Some key state lawmakers are entertaining the idea, saying it could be a way to raise revenue in tough budget times.
"It might be a way to incorporate this under the lottery," Sen. David Hoyle, D-Gaston, said Wednesday. "People are going to do it, legally or illegally. Let's look at legalizing it, possibly, and enjoying some revenue from it."
A number of cities across the state already collect revenue from Internet sweepstakes games in the form of a privilege tax.
Recent court rulings protect the games in the state, even though North Carolina's attorney general and lawmakers like House Majority Leader Joe Hackney, D-Orange, argue they are illegal and should be banned.
Lawmakers are likely poised to outlaw businesses trying to get around the state's 4-year-old video poker ban when the General Assembly reconvenes in May.
Known as "sweepstakes cafes," the businesses sell players blocks of time to play games of chance on computers or cell phones.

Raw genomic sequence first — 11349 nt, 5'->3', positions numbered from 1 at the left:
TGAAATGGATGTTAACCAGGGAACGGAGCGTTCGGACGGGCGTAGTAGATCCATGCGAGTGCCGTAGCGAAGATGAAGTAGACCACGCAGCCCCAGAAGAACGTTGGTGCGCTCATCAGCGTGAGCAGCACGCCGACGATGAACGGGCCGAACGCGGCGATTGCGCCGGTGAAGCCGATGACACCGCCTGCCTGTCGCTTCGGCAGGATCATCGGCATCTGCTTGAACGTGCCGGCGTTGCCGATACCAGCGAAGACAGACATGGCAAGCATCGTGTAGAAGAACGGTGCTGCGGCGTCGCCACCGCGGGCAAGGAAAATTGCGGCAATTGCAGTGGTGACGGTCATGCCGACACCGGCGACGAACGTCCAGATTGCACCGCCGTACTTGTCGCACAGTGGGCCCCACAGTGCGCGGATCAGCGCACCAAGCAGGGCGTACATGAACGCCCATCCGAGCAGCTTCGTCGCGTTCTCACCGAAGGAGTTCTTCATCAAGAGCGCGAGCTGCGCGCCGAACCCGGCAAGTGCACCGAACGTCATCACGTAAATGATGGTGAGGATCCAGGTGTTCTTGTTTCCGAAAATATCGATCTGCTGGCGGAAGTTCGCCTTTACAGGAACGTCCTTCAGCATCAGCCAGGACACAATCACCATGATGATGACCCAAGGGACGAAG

Senate Minority Leader Phil Berger said Wednesday that he is also open to the idea of taxing and regulating the games.
"I certainly think it's something that probably should be part of the discussion," Berger, R-Rockingham, said.
William Thevaos, a spokesman with the video gaming industry, said he supports Hoyle's idea of the state regulating and taxing the games but that they should still be run by private enterprise.
"We believe, by regulating video gaming, you can protect consumers, provide a controlled market and generate a new revenue stream for the state without having to raise taxes," Thevaos said.
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